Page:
In 2009, a decade after reunification, the Macau Government promulgated another new law, to regulate the recruitment and career development of civil servants. All civil servants, including permanent and contractual staff, were brought under the same service-wide human resource management procedures. In addition, some occupational categories such as senior technician and assistant technician were to be recruited only through a central recruitment process organised by SAFP instead of under the authorisation of each bureau. This important and complex task became the exclusive responsibility of the SAFP. To fulfil the task smoothly, in 2011 the government further enlarged the purview and organisational structure of the SAFP, making it a significantly larger training agency. There were substantial increases in the number of important positions at all levels: the number of sub-directors was increased from two to three; a further three department heads were added, taking their total to nine; the cohort of division heads was more than doubled, from eight to 17; the number of senior technicians was almost tripled, from 40 to 110; similarly, the pool of technicians went from nine to 39; and the number of assistant technicians increased from 24 to 40. The main reason for such a substantial increase in the size of the agency was its increased responsibility for the delivery of civil service training and for central recruitment of senior technicians and assistant technicians.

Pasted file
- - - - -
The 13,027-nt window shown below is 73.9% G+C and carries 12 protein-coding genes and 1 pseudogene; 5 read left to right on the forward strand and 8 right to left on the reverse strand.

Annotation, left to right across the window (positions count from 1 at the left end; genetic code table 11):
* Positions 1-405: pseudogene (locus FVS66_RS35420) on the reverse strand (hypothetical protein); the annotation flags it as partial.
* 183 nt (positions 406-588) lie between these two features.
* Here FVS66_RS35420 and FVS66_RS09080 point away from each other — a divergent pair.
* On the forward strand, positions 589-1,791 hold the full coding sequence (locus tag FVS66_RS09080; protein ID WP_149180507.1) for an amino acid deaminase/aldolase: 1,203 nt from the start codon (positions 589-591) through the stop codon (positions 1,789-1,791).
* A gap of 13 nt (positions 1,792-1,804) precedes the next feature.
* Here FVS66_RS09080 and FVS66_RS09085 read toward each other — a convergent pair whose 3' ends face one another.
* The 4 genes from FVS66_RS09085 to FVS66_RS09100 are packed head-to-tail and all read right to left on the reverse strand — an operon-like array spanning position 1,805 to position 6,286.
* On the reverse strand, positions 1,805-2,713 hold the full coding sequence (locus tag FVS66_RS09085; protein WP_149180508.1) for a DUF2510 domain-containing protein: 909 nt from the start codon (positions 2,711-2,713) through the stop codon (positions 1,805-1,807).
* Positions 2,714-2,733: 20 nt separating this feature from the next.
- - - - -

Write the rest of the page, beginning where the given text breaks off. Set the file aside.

The SAFP still operates within the portfolio and under the management of the Secretary for Administration and Justice and reports to that secretary. The current departments within the SAFP are:
- Department of Organisational Performance and Operations
- Department of Civil Service Training
- Department of Legal Affairs
- Public Information Centre
- Department of Language Affairs
- Electoral Affairs Division
- Language and Documentation Division